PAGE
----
From FIC to BID : target identification and functional characterization of "Bartonella" effector proteins

Pieles, Kathrin. From FIC to BID : target identification and functional characterization of "Bartonella" effector proteins. 2014, Doctoral Thesis, University of Basel, Faculty of Science.


Official URL: http://edoc.unibas.ch/diss/DissB_10836

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Pathogens belonging to the genus Bartonella employ a unique stealth infection strategy that
involves evasion from the host immune system, replication in the endothelium and persistence in
erythrocytes. A key factor in colonization of the replicative niche is the manipulation of nucleated
cells to the benefit of bacterial uptake, survival, proliferation or spreading. To this end,
Bartonella spp. translocate a set of bacterial effectors via a VirB/VirD4 type IV secretion system
(T4SS) into the host cell. Upon translocation, several Bartonella effector proteins (Beps) hijack
host cell signaling cascades, thus, subverting host cellular functions to promote pathogenicity, yet
their underlying mechanism remains largely elusive.
Although pathogenicity factors evolved independently in radiating lineages of Bartonellae, Beps
share a common domain architecture. The C-terminal part of all Beps consists of a Bartonella
intracellular delivery domain (BID) and a positively charged tail region that primarily serve as a
bi-partite secretion signal. Apart from translocation, some BID-domains acquired additional
functions and interfere with host cell signaling resulting in cytoskeletal rearrangements during
pathogen entry. The N-terminal part is less conserved and can harbor phospho-tyrosine motifs,
additional BID-domains or share the ancestral domain architecture with a filamentation induced
by cAMP (FIC) domain. This domain was recently shown to catalyze the transfer of an AMPmoiety
onto target proteins, a process called AMPylation or adenylylation. Although the FICdomain
is widely distributed and can be found in all kingdoms of life, the only identified targets
are small GTPases of the Ras superfamily. In this study, we aimed to identify target proteins of
different Beps and to gain insights into their molecular function.
In Research Article I, we describe that BepA of B. henselae elevates intracellular cAMP-levels
by activating eukaryotic adenylyl cyclase (AC) synergistically with the a-subunit of stimulating
heterotrimeric G-protein (Gas). Further we could show that BepA is a conditional activator of AC
and directly interacts with at least one of the catalytically active cytosolic AC domains.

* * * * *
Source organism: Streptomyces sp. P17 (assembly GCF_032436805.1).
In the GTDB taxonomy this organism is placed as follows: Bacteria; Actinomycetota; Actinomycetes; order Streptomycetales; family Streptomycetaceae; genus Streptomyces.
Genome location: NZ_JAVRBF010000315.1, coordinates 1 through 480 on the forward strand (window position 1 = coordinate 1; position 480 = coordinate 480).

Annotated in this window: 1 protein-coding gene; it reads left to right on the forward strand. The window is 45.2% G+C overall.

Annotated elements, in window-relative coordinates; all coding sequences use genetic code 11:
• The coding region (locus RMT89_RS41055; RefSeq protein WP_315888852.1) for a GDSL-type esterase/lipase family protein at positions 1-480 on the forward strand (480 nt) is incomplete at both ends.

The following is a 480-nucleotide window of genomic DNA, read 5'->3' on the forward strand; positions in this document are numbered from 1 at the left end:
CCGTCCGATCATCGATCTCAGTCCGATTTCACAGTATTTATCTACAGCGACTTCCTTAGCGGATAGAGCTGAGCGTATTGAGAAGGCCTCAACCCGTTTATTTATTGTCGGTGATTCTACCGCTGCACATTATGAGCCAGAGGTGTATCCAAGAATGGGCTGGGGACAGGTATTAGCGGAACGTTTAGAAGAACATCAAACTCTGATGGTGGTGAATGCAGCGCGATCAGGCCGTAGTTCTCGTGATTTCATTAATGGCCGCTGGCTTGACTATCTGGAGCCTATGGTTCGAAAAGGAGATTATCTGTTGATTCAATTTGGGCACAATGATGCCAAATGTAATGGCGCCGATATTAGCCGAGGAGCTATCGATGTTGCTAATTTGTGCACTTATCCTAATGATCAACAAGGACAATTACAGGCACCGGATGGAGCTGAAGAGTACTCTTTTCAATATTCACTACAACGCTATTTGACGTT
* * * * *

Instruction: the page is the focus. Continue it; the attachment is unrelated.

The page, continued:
Furthermore, we established a mass spectrometry based strategy to identify targets of post
translational modifications on the example of AMPylation that is presented in Research
Article II. To this end, we used stable isotope-labeled ATP in in vitro AMPylation assays on
crude cell lysates which results in the formation of reporter ion clusters in subsequent LC-MS
analysis. Applying this strategy on an exemplary Fic protein, Bep2 of B. rochalimae, we
identified vimentin as a target protein. As vimentin is not structurally related to small GTPases,
we exhibit cytoskeletal components as a new target class of Fic protein-mediated AMPylation.
Taken together, Bartonella effector proteins target a plethora of host cell proteins and are thereby
manipulating key elements of host cell signaling. Therefore, they developed a high level of
versatility in their target proteins and molecular mechanisms ranging from complex formation to
posttranslational modifications. We hypothesize that both of these attributes play fundamental
roles in the establishment of chronic infections. Furthermore, the understanding of these basic
functionalities will be useful in the development of cell biology tools or of innovative
Advisors:Dehio, Christoph
Committee Members:Hiller, Sebastian
Faculties and Departments:05 Faculty of Science > Departement Biozentrum > Infection Biology > Molecular Microbiology (Dehio)
UniBasel Contributors:Pieles, Kathrin and Dehio, Christoph
Item Type:Thesis
Thesis Subtype:Doctoral Thesis
Thesis no:10836
Thesis status:Complete
Number of Pages:166 S.
Identification Number:
edoc DOI:
Last Modified:22 Jan 2018 15:51
Deposited On:03 Jul 2014 08:14

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